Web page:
Using all his experience that can come only from a keen watching of the developments taking place in the WTO arena, Manoj Pant today wrote a brilliant piece in ET. I strongly recommend reading it at least once to get a grip on WTO negotiations. Read it here. I excerpt some major points as notes below interspersed with my comments:
WTO negotiations are characterized by distinct patterns that were discernible in three phases during their course of history.
The first phase was from 1948 to 1967, almost lasting about two decades. This phase was characterized by the dominance and needs of US in breaking up the preferential trade agreement called the Commonwealth Preferences which gave the
The second phase which lasted for again another two decades is characterized by:
- Development of many new countries.
- Rapid changes in the structure of world production and emergence of major agricultural producing countries.
- Growing power of ‘oil politics’ made the developed countries take notice of the least developed countries seriously. Emergence of the developing countries block was effectively thwarted by granting the LDCs (least developed countries) preferential access without any reciprocity.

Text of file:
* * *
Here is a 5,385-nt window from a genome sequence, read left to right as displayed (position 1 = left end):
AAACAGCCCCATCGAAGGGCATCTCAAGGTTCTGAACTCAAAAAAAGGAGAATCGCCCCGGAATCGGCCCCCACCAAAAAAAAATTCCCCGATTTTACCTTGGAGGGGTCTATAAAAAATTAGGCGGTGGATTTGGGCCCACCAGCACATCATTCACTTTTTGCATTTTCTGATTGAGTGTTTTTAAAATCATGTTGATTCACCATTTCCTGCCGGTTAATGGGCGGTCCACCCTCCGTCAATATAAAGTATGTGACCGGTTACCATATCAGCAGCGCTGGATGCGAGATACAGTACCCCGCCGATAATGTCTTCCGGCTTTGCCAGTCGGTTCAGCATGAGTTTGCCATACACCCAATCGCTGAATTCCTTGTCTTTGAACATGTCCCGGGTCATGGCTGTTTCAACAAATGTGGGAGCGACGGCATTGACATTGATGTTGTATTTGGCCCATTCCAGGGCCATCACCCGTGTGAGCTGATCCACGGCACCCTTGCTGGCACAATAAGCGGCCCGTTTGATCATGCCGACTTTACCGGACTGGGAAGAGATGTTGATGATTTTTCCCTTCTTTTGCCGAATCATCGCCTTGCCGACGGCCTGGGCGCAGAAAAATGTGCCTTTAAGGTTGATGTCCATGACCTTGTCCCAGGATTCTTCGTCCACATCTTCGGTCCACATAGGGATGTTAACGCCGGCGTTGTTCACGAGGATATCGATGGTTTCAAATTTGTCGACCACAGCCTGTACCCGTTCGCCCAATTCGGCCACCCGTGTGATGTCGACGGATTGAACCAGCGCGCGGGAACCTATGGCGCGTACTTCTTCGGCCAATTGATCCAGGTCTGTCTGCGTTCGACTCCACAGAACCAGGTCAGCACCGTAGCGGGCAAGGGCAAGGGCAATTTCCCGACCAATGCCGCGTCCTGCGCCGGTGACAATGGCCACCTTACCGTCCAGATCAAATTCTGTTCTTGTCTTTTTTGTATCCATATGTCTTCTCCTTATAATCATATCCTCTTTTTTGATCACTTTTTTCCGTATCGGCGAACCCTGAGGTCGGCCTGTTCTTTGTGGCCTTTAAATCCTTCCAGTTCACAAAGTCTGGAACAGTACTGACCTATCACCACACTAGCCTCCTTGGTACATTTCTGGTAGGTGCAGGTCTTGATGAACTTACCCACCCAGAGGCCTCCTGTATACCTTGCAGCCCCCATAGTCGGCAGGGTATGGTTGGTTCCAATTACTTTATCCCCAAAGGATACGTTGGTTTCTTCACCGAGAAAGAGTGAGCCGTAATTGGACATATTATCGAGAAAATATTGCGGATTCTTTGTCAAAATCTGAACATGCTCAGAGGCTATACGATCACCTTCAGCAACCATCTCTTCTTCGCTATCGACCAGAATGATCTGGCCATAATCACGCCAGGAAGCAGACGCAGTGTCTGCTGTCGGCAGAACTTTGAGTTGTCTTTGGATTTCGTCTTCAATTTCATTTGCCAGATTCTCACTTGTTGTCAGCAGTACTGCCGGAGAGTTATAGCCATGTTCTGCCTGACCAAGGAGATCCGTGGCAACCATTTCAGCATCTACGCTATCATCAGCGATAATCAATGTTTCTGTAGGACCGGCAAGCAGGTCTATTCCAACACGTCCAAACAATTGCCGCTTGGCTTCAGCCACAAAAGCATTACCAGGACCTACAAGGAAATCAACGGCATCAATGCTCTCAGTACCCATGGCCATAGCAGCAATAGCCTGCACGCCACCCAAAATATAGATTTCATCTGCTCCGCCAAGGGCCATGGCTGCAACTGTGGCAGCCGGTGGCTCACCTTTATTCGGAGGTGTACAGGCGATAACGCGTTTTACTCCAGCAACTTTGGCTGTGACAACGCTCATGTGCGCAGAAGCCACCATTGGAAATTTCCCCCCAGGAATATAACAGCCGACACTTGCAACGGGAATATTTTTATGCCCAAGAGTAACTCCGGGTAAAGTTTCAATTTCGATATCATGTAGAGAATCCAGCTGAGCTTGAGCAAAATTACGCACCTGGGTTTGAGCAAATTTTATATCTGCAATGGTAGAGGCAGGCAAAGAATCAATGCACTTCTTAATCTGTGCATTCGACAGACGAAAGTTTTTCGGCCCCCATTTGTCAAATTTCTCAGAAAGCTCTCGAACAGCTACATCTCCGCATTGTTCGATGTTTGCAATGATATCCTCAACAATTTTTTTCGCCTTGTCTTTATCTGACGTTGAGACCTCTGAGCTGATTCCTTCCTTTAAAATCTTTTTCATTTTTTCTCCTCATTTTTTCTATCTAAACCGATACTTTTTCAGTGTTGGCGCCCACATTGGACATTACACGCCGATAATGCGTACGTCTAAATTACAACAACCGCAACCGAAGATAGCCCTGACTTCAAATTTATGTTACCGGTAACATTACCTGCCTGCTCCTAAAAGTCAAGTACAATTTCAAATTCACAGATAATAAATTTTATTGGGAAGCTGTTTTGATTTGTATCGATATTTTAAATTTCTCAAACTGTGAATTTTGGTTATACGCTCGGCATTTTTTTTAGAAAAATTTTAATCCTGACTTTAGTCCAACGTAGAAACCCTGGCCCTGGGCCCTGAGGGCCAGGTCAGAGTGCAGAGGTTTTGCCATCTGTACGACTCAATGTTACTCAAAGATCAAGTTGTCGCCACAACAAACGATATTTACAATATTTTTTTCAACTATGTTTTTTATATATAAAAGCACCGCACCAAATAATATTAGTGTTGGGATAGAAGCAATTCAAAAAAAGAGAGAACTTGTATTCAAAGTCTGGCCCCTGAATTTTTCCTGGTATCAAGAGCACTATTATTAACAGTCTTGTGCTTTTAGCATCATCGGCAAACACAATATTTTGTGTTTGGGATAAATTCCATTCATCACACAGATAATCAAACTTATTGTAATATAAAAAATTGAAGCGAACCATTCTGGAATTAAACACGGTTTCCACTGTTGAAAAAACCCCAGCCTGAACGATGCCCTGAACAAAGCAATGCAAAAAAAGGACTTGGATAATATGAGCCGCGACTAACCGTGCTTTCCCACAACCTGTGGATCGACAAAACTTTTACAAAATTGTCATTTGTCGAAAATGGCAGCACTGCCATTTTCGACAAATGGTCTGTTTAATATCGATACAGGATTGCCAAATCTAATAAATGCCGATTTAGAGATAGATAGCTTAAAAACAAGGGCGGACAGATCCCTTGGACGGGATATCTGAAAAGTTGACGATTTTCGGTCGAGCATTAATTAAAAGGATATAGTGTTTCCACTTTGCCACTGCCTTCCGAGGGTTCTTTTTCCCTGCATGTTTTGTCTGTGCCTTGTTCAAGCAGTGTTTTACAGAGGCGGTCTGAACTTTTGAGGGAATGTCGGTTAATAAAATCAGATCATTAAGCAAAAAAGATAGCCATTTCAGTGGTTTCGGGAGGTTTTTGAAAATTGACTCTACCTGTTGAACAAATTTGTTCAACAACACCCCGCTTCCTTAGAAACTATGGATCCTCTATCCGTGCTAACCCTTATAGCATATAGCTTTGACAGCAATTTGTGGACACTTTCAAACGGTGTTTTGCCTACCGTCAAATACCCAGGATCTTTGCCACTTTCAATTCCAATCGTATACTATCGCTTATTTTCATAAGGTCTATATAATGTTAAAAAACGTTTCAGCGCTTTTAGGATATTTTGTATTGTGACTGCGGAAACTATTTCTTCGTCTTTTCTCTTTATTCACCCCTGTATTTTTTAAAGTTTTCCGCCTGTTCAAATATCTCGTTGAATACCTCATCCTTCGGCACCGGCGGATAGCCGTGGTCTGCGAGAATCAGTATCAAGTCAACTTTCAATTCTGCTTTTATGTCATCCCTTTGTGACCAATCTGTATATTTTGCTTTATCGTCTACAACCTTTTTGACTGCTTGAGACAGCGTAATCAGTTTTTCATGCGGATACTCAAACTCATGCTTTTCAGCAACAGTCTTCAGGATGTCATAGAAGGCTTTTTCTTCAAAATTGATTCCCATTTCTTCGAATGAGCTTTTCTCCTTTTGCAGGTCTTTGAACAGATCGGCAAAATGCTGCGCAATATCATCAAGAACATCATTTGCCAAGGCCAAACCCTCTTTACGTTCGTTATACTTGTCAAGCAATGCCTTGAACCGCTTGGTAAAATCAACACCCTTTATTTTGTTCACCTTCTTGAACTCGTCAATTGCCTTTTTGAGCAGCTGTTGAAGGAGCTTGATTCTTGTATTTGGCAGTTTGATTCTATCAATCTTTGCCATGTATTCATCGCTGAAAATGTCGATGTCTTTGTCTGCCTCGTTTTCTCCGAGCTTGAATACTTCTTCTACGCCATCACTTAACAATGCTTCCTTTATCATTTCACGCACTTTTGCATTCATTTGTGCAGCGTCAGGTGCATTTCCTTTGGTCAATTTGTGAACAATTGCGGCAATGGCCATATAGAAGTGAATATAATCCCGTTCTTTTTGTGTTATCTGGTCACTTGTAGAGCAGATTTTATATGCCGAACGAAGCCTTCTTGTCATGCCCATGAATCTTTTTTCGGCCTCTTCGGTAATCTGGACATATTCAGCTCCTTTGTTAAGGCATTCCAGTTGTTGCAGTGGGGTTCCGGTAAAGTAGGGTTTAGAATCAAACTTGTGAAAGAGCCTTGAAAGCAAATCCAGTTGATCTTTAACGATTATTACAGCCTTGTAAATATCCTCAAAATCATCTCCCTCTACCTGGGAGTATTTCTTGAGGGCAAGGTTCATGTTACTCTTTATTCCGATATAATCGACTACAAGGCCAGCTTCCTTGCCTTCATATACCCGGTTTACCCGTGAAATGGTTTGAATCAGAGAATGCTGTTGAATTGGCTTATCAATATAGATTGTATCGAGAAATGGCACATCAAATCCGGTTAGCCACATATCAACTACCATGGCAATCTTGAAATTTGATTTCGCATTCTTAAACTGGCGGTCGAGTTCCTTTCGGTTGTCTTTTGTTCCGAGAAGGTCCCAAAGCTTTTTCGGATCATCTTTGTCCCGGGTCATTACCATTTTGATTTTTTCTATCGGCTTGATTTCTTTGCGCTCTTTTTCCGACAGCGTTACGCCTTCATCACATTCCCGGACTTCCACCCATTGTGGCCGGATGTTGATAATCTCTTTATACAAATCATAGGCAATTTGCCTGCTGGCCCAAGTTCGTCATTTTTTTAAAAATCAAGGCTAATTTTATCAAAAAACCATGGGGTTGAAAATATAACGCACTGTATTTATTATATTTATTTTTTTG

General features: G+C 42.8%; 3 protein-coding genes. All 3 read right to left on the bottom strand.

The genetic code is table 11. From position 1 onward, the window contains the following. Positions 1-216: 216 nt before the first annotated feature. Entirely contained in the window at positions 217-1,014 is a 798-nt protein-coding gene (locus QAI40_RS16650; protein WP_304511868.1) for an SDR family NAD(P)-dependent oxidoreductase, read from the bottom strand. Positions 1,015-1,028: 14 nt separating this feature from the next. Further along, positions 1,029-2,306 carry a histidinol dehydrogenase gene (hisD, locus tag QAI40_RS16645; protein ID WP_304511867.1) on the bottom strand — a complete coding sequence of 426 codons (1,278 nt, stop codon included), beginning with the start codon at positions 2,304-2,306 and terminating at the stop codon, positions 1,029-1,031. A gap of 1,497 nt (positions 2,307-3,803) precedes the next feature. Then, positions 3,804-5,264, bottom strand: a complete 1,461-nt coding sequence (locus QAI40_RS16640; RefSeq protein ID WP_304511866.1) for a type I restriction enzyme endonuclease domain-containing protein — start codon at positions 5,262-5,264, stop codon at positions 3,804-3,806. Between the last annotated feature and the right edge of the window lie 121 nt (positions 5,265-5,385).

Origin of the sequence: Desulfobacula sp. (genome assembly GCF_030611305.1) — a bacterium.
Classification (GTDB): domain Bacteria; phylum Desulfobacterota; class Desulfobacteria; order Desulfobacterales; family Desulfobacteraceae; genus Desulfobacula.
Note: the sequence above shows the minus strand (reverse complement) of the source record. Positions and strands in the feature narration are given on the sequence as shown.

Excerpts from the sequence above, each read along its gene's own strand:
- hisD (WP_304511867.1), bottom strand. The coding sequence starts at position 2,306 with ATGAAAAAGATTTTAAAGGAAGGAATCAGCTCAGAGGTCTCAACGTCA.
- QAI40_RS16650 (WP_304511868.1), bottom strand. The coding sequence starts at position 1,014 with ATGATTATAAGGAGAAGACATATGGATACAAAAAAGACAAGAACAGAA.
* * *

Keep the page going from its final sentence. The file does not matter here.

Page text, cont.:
The third phase which is discernible from the 1980s is characterized by the following changes:
- Economic structure of the developed countries was shifting away from primary goods and manufactures to services.
- Agricultural producers felt that they gained nothing in GATT and formed
group with the sole purpose of bringing in agriculture into trade negotiations. Cairns
- Emergence of international business interests as aid was replaced by FDI (Foreign Direct Investment).
Present and future:
Though we have framework agreement in place, as there is no consensus on the extent of tariff cuts and reduction in agricultural subsidies, there is no effective agreement. The talks are stalled.
The stalled talks have led to the development of various coalitions. It can perhaps be said that the stalled talks are a result of the developing countries realization that they were unable to understand the implications of the ‘single undertaking’ clause in the
Negotiations among the 150 members can hardly succeed unless they combine into a limited number of coalitions. Tariff formulas will only work when multilateral negotiations succeed.
My own take is that the progress of the talks is a function of the abilities of various countries to indulge in a ‘give and take’. And these would depend on the tolerance levels displayed by the participating countries based on their perceptions of political sustainability. While continuing with the WTO negotiations, countries would also simultaneously be working on various alternatives, as can be witnessed in the efforts at hammering out various regional free trade agreements. This I feel will last till the the 2030’s by which time major changes would be seen in the constitution of the block of developed countries. Then new dynamics will come into play.